UPPER SNAKE REGION - Although the winter conditions in the Upper Snake have been milder than normal, we have not been immune to depredation problems by antelope, deer, elk and moose. These depredations are occurring on haystacks, but are not because of the lack of available native forage. Rather, they are due to the fact these animals would prefer to eat 2nd or 3rd cut alfalfa than native shrubs or grass. Allowing deer, elk, moose and antelope to feed on such haystacks can create long-term problems, not only during harsh winters but even during mild winters. In addition, respecting designated wintering big game area closures can also reduce depredation problems by providing security areas and reducing animal stress. Finally, remember deer, elk and moose antlers may only picked up in the field during May 1 through December 31 for Units 60, 60A, 66, 67, 68, 68A, 69, 70, 71, 72, 73, 73A, 74, 75, 76, 77 and 78.
Spring and early summer weather conditions were generally cool and wet, which resulted in good foraging opportunity for deer and elk. In addition, fall and winter weather conditions were unseasonably warm. Therefore, deer and elk are in good physical condition. Many animals are being observed on transitional areas between their winter and summer ranges. Deer have been observed wintering as high as 9,300 feet in January during Idaho Department of Fish and Game's big game winter flights.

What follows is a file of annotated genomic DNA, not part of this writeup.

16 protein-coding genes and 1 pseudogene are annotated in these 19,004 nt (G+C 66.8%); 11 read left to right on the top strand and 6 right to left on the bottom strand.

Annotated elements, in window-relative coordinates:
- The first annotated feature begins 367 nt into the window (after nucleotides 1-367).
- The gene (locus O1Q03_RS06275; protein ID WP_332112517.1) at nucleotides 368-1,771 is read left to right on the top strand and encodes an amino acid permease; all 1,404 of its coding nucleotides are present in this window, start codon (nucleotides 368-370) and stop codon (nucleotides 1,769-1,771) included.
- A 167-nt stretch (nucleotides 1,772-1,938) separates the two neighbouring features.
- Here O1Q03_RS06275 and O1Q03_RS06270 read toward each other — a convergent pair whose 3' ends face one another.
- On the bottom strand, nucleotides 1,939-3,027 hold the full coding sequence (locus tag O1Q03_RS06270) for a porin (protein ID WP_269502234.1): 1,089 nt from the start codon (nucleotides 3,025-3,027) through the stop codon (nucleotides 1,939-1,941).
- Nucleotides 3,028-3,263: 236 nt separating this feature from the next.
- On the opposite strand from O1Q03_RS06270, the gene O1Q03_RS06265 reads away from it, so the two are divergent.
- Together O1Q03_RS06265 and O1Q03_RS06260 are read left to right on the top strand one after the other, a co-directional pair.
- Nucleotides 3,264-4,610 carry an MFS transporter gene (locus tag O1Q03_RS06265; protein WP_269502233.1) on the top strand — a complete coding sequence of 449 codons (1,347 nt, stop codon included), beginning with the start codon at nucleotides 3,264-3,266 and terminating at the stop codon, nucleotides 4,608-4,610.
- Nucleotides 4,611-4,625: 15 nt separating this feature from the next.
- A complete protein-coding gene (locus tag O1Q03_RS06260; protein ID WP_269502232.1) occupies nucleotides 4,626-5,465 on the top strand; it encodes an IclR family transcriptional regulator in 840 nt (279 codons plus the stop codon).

Harvested deer & elk observed at local check station were healthy and had good body fat condition. Fat measurements on yearling bucks were excellent with an average fat measurement of 11.5 mm (values > 8 mm are considered excellent).
Sand Creek, Hamer
Animals are wintering in 0-18 inches of crusted snow with available native forage. Deer, elk and moose are in good physical condition.
Swan Valley, Teton Basin, Conant Creek
Animals are wintering in approximately 1 foot of crusted snow however much of the native forage is available. Currently, about 300 elk are being fed at the Rainey Creek bait site and are in good physical condition.
Mostly open, with scattered pockets of crusted snow. Plenty of native forage is available. Deer, antelope and elk are in good physical condition.
Big and Little Lost Rivers, Birch Creek, Medicine Lodge
Fair accumulation of snow in the valleys. Many of the south slopes are still open. Because of the lack of snow, deer & elk are still utilizing higher elevation ridge tops and mountaintops. Deer, elk & antelope are in good physical condition.
Animals are wintering in 0-5 inches of crusted snow. More than 1,000 elk have been observed on Tex Creek and are good physical condition.